From The Permanent Revolution by Tim Catchim and Alan Hirsch © 2012. Alan and Tim will both be speakers at this year’s Sentralized gathering in Kansas City this September.
The basic trouble [with the modern church] is that the proposed cure has such a striking similarity to the disease. − Elton Trueblood
In a revolutionary era… you need to learn to think and act like a revolutionary. People in revolutions who don’t act that way have a particular name: victims. − Joshua Ramo Cooper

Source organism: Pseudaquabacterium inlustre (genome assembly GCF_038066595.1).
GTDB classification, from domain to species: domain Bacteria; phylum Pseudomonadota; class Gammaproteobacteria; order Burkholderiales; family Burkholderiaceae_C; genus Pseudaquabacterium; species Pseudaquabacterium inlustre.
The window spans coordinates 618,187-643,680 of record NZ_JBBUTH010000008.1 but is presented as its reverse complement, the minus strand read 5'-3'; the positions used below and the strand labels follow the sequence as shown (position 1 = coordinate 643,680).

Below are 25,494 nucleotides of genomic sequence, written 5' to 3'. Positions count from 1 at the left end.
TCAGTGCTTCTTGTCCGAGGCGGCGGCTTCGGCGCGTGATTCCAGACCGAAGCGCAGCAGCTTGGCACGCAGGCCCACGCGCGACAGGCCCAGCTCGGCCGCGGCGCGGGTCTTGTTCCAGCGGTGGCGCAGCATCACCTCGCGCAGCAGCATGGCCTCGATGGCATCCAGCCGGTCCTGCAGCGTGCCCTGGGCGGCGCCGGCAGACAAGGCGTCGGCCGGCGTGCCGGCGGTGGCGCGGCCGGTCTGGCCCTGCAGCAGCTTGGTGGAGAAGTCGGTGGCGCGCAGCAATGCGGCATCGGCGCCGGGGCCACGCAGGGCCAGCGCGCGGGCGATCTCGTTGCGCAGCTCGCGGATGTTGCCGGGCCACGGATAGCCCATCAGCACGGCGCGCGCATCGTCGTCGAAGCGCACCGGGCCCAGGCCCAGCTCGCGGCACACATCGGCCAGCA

We can all recall the almost ubiquitous stories about a renegade hero who was once famous and brilliant, who has now found himself rejected, scorned, and cast aside—think Jack Bauer in the 24 series here if you need an example. Mocked by his peers, alienated from all but a few friends, given to alcohol binges, and generally feeling very sorry for himself, the protagonist is all alone and given up as a loser. However, the plot soon reveals that the very organization and people that rejected him (usually the police, the special ops unit in the military, or in Bauer’s case CTU) realize that the fallen hero is the only person who can resolve a particular problem. Our hero, now freshly deputized, enters into the fray and ends up saving the day.